Home Video to DVD: Capturing to Your Computer

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Okay, I promised a long time ago to write about how to turn home videos into DVDs. Now I’m going to do it.

First off, a disclaimer. Everything I’m going to say is Windows-specific. I’m sure you can do all the same stuff, maybe more, with a Mac (maybe even Linux, for all I know). But I don’t know the Mac software, so I will just assume that it’s pretty similar, but a little different. Okay? And I’m not a pro, but I’ve done quite a bit of it, and learned some things the hard way.

I got started doing this a couple of years ago when we bought a digital camcorder. At first, we just started shooting video, then sticking the tape cassettes in a box to gather dust—just like the old system. But one day I saw a sale at Circuit City that let me get a 200 GB hard drive and a DVD burner for a good price. So I bit. And thus began my odyssey, which leads me to sharing the following tips:

1. It really helps if you’re starting with a digital camcorder (mini-DV), rather than an analog one (8 mm, VHS, etc.). You can do it with the latter, but then you need a capture card for your computer that can convert the analog video to digital.

With the mini-DV, all you need is a Firewire (also called IEEE-1394 or i-link) cable and a port to plug it into your computer. Most newer computers have a port. On mine, I found it on the back of the sound card.

2. It helps if you have a REALLY BIG hard drive with a lot of empty space. A single hour of uncompressed video takes up about 13 GB. And that’s before you start editing and converting to DVD format. If you’re doing any real editing, and then burning to DVD, you could easily gobble 30-40 GB on your drive just making a 1-hour DVD. That’s why I put in a 200 GB drive basically just for video stuff.

So…if you can, start with:

  • digital source
  • Firewire cable
  • big honking hard drive

3. You need software. There are a number of packages out there: Sonic MyDVD, Nero, Adobe, etc. You can read reviews on cnet.com. I use Sonic MyDVD for the final DVD production—and for the video editing (but only if the editing is minimal).

For the actual editing, if it’s anything more than a bit of trimming here and there, I like Windows Moviemaker—which comes free with Windows XP. (You might have to update to SP2.) That’s right, it’s freeware! And it’s a powerful program. You can use it to cut and paste video clips, add transitions, titles, credits, and mix in music in a very flexible way.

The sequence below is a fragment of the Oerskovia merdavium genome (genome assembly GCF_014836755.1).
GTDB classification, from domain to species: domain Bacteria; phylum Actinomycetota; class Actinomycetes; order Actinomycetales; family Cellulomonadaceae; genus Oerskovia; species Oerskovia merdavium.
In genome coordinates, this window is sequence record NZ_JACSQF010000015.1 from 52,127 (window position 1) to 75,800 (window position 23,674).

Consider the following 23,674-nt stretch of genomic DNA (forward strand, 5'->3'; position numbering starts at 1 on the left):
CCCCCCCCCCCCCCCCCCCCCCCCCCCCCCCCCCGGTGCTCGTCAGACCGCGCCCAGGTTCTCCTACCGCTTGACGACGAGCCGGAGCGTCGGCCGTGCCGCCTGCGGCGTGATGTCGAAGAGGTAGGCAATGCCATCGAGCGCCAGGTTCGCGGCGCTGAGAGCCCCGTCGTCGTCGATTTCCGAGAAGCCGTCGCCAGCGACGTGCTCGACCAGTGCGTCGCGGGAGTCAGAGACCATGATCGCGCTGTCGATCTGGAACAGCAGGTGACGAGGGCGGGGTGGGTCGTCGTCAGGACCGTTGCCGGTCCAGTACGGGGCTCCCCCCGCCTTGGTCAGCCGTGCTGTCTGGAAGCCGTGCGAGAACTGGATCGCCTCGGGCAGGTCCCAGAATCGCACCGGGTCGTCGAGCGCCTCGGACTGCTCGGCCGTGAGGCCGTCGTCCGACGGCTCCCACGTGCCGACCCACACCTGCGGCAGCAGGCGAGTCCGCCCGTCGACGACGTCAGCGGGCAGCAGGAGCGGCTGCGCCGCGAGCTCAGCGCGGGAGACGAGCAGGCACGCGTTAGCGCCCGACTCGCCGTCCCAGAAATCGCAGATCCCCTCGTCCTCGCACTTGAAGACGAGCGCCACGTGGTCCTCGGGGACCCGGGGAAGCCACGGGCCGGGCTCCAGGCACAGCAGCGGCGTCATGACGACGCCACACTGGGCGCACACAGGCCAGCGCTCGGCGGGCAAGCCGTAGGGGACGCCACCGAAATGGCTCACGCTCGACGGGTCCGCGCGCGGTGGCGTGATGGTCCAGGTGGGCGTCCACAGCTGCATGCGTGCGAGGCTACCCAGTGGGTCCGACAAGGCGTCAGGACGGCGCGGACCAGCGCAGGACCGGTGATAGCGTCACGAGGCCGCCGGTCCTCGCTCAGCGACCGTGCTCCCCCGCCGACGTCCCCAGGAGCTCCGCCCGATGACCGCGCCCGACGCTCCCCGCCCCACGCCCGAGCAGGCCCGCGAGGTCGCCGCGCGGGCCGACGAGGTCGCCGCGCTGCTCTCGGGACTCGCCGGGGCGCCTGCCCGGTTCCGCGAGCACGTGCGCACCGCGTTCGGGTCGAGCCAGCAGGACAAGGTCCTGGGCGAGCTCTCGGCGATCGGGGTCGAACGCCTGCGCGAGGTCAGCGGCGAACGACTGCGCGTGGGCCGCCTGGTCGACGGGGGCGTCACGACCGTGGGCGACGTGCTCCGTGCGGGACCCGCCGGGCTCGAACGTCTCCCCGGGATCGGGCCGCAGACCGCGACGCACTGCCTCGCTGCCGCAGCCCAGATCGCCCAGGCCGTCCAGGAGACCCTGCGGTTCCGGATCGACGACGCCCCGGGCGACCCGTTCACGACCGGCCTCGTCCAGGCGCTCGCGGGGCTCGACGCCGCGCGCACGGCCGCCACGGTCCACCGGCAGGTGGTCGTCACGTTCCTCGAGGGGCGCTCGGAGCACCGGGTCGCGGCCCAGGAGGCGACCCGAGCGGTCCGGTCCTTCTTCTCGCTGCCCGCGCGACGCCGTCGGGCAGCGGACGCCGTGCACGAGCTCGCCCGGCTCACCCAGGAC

I’ve used Moviemaker for many things, but the most complex was creating end-of-season music videos for the wrestling team. Each video, about ten minutes long, involved about a hundred video edits and multiple music edits, plus titles and credits. (If you’re creating a complex piece like this, Moviemaker is a bit crash-prone. So as you add complexity, save more and more often.)

4. Now get your video onto your computer. Plug in your camcorder, crank up your software, and tell it to “Capture Video.” You can do this from MyDVD or from Moviemaker. Both allow you to control the camcorder playback right from your computer. If I know I’m grabbing selected “good parts,” not a whole tape, I like Moviemaker because it lets you skip and grab, skip and grab, all in one session.

  • It’s going to prompt you to save the file, and ask you what format. If you’re going to edit, save it to .AVI or DV format.
  • If you’re just copying a tape to DVD with little or no editing, you can capture it from within MyDVD, and save it straight to MPEG, which is the format in which it will be burned onto the DVD. This will save you a lot of steps.
  • Be careful where you save the file. The software always seems to want to save it under Documents and Settings, no matter how many times I redirect it to over to the other hard drive. Put it where you have a lot of room, and where you can find it.

Tomorrow, editing.

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